... and I experienced feelings of both excitement and relief. Major news events had crowded out the prepared piece, and it will be shown "sometime in May", according to the producer. "It's completed, and is great," says she.
After eight hours of shooting, and the subsequent requests for additional photos and relevant information -- I'd completely lost any sense of what would be shown.
I was beginning to wonder if I'd remembered to comb what hair I have left; whether I'd checked my makeup after a full day (hadn't looked into a mirror since leaving home that morning); and all those things that fill the time after you've spent endless hours being on camera. There were long stretches when I'd forget the crew was even on site, or that I was wired the whole day as I conducted my bus tour (had I said anything that might later prove embarrassing?).
It would have been great to have risen this blue-skied Sunday morning; viewed the footage along with the nation as it watched; and had it all behind me. Now the period of nervous anticipation has been lengthened, and the doubts will continue; maybe not. There's a level of disbelief to it that persists, and I really do forget the continuing public exposure in the course of my work days as things settle into my new normal.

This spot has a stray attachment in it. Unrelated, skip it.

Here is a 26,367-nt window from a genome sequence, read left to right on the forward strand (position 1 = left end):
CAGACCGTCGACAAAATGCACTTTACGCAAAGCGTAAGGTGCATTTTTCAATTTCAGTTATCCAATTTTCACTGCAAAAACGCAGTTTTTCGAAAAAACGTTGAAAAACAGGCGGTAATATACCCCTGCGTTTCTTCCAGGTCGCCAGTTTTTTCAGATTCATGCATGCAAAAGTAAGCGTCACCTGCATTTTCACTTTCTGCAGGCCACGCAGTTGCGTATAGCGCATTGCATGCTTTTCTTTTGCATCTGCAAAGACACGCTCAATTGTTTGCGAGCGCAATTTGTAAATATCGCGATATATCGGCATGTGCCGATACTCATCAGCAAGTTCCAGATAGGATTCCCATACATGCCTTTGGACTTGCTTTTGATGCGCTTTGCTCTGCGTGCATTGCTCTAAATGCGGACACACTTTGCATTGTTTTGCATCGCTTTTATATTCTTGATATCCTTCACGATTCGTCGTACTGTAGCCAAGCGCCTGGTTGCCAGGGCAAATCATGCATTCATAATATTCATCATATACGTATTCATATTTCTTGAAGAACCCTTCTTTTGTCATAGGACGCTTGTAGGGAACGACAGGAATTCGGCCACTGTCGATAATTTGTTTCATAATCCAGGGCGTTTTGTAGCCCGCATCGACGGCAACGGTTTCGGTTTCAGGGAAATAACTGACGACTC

And that includes word from our superintendent announcing that he'd received a request from the Guardian (and I mistakenly associated that with the Bay Guardian - a SF newspaper) from the UK. They were seeking a 30 minute phone interview to be used in connection with a travel show aired in England. "We'll send questions by email, and set a time certain if she will accept." I said yes.
The same day I'd just responded to a request from a State University of New York (a "... small college with a student body of around 2000") for me to deliver the Commencement address at their graduation ceremonies of May 2016. What an honor!
My response was to live rather immodestly with the sense of importance it afforded me for a few days -- let the warmth of it wash over and stoke my ever-aging ego before sending regrets. "... While I enjoy excellent health at 93, to accept such a commitment for a full year in the future would be tempting Fate," says she. (You'll notice how readily I slip into referring to myself in the third person these days). I no longer plan ahead more than six months, and this proposal more than exceeded those self-imposed limits.
Meanwhile, someone on the faculty of the University of Oregon has discovered my blog and -- on the strength of that interest -- has invited me to travel to their campus some time this fall or winter semester to present to their classes. The NPS will grant permission, and plans are being made for me to accept their invitation. This is a pleasant reminder of my visit to Humboldt State University in Northern California a few years ago, and of how exciting that was, and how it felt to be interacting with students and faculty women who were doing such amazing work in Feminist Studies. I've accepted and am waiting for next steps.
Who says the Golden Years can't be quite the best ever?
I just have to be careful not to ever buy green bananas ... .
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